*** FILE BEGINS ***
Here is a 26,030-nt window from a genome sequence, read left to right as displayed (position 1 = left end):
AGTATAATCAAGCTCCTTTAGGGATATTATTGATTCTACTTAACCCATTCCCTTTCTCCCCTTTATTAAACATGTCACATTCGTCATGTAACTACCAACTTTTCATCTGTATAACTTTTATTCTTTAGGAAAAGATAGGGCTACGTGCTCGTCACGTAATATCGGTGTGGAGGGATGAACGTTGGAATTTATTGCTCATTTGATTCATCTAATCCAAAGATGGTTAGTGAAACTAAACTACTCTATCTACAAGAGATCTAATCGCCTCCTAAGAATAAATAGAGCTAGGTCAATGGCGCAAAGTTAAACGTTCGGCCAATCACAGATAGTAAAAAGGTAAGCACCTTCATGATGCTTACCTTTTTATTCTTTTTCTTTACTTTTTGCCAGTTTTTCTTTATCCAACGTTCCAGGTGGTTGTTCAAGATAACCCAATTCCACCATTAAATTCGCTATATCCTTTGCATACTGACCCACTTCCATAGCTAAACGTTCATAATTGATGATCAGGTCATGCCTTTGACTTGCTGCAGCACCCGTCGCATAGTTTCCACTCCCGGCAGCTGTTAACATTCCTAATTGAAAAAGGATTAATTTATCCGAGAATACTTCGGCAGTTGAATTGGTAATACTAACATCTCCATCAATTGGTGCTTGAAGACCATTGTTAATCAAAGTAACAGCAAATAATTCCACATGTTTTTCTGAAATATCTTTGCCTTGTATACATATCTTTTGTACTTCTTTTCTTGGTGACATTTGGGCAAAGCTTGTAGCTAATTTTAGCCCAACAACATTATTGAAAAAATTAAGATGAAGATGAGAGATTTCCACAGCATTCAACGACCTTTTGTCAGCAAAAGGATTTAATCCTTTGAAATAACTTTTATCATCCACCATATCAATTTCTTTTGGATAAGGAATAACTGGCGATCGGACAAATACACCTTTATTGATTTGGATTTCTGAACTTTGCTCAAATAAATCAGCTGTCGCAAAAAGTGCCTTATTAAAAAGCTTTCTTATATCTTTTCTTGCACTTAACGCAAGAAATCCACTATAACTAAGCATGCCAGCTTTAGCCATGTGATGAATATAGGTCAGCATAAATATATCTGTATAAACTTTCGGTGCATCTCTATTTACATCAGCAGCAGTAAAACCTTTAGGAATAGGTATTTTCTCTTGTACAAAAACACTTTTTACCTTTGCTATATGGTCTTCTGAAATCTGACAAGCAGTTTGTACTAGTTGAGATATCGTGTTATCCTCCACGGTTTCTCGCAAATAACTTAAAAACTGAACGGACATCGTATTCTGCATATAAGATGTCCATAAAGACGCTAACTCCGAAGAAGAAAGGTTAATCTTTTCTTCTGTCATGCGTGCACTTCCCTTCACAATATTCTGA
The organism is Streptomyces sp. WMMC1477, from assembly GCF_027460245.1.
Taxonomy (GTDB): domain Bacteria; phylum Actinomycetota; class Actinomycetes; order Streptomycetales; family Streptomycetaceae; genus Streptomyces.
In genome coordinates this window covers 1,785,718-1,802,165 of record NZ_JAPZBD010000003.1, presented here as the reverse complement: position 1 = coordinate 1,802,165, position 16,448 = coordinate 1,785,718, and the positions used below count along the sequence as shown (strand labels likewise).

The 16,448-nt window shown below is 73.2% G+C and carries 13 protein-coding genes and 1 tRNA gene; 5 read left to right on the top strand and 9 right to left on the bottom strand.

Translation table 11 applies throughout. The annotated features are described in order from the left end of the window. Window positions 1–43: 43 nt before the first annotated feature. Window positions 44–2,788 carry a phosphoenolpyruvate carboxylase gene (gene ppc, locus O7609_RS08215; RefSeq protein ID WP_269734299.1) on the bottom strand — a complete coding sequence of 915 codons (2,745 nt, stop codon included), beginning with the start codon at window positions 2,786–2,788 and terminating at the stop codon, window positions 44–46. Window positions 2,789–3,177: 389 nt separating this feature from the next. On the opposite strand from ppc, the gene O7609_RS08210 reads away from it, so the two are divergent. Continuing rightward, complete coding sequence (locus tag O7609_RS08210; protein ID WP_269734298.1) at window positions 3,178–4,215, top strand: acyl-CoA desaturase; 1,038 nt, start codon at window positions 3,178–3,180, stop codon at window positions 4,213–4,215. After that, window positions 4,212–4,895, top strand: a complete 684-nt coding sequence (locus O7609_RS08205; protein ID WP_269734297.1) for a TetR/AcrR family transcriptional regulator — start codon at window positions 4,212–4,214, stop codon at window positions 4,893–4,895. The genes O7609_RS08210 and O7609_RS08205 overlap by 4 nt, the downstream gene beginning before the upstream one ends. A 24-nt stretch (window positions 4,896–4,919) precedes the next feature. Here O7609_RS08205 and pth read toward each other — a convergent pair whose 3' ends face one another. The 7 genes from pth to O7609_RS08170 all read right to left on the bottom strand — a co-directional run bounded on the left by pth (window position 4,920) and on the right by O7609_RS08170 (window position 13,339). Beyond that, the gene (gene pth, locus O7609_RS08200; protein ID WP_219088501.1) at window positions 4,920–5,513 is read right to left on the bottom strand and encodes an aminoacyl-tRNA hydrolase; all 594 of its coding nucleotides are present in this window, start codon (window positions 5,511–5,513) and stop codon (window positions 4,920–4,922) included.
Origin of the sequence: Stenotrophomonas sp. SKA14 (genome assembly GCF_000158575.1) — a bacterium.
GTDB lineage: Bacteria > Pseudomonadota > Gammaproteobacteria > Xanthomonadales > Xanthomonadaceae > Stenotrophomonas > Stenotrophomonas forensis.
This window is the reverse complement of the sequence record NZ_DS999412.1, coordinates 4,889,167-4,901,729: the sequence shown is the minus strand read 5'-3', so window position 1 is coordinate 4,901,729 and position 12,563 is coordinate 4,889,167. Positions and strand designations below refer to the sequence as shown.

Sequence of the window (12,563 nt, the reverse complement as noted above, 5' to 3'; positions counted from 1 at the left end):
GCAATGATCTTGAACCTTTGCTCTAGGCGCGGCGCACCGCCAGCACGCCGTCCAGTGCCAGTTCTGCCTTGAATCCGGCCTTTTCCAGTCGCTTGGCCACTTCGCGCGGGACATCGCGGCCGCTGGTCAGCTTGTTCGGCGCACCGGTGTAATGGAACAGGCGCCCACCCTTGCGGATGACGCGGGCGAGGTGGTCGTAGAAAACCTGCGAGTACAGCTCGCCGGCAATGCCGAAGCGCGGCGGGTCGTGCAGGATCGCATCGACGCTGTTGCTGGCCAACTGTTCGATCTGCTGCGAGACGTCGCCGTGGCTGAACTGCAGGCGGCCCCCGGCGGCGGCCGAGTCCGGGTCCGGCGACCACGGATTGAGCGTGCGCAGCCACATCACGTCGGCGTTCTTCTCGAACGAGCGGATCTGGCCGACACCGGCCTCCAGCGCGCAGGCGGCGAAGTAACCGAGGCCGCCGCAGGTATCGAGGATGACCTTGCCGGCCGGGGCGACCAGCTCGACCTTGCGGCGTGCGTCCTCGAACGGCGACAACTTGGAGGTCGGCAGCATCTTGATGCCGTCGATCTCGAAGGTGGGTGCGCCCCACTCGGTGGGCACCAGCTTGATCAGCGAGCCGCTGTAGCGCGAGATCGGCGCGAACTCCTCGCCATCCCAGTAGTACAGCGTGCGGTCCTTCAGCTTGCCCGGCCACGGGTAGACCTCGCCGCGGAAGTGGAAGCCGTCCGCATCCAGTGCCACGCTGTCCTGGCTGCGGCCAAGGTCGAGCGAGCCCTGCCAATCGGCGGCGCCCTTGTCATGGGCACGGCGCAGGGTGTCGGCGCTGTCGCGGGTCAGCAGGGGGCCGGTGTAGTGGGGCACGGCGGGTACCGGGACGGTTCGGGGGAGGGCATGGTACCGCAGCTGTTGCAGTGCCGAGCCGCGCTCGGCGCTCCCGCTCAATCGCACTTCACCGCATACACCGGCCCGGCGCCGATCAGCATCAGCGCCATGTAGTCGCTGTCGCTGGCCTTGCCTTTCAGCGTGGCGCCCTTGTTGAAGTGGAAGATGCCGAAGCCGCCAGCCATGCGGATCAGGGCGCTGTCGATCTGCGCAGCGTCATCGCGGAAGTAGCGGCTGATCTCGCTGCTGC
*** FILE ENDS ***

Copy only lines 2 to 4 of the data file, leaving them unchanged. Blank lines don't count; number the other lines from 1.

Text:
AGTATAATCAAGCTCCTTTAGGGATATTATTGATTCTACTTAACCCATTCCCTTTCTCCCCTTTATTAAACATGTCACATTCGTCATGTAACTACCAACTTTTCATCTGTATAACTTTTATTCTTTAGGAAAAGATAGGGCTACGTGCTCGTCACGTAATATCGGTGTGGAGGGATGAACGTTGGAATTTATTGCTCATTTGATTCATCTAATCCAAAGATGGTTAGTGAAACTAAACTACTCTATCTACAAGAGATCTAATCGCCTCCTAAGAATAAATAGAGCTAGGTCAATGGCGCAAAGTTAAACGTTCGGCCAATCACAGATAGTAAAAAGGTAAGCACCTTCATGATGCTTACCTTTTTATTCTTTTTCTTTACTTTTTGCCAGTTTTTCTTTATCCAACGTTCCAGGTGGTTGTTCAAGATAACCCAATTCCACCATTAAATTCGCTATATCCTTTGCATACTGACCCACTTCCATAGCTAAACGTTCATAATTGATGATCAGGTCATGCCTTTGACTTGCTGCAGCACCCGTCGCATAGTTTCCACTCCCGGCAGCTGTTAACATTCCTAATTGAAAAAGGATTAATTTATCCGAGAATACTTCGGCAGTTGAATTGGTAATACTAACATCTCCATCAATTGGTGCTTGAAGACCATTGTTAATCAAAGTAACAGCAAATAATTCCACATGTTTTTCTGAAATATCTTTGCCTTGTATACATATCTTTTGTACTTCTTTTCTTGGTGACATTTGGGCAAAGCTTGTAGCTAATTTTAGCCCAACAACATTATTGAAAAAATTAAGATGAAGATGAGAGATTTCCACAGCATTCAACGACCTTTTGTCAGCAAAAGGATTTAATCCTTTGAAATAACTTTTATCATCCACCATATCAATTTCTTTTGGATAAGGAATAACTGGCGATCGGACAAATACACCTTTATTGATTTGGATTTCTGAACTTTGCTCAAATAAATCAGCTGTCGCAAAAAGTGCCTTATTAAAAAGCTTTCTTATATCTTTTCTTGCACTTAACGCAAGAAATCCACTATAACTAAGCATGCCAGCTTTAGCCATGTGATGAATATAGGTCAGCATAAATATATCTGTATAAACTTTCGGTGCATCTCTATTTACATCAGCAGCAGTAAAACCTTTAGGAATAGGTATTTTCTCTTGTACAAAAACACTTTTTACCTTTGCTATATGGTCTTCTGAAATCTGACAAGCAGTTTGTACTAGTTGAGATATCGTGTTATCCTCCACGGTTTCTCGCAAATAACTTAAAAACTGAACGGACATCGTATTCTGCATATAAGATGTCCATAAAGACGCTAACTCCGAAGAAGAAAGGTTAATCTTTTCTTCTGTCATGCGTGCACTTCCCTTCACAATATTCTGA
The organism is Streptomyces sp. WMMC1477, from assembly GCF_027460245.1.
Taxonomy (GTDB): domain Bacteria; phylum Actinomycetota; class Actinomycetes; order Streptomycetales; family Streptomycetaceae; genus Streptomyces.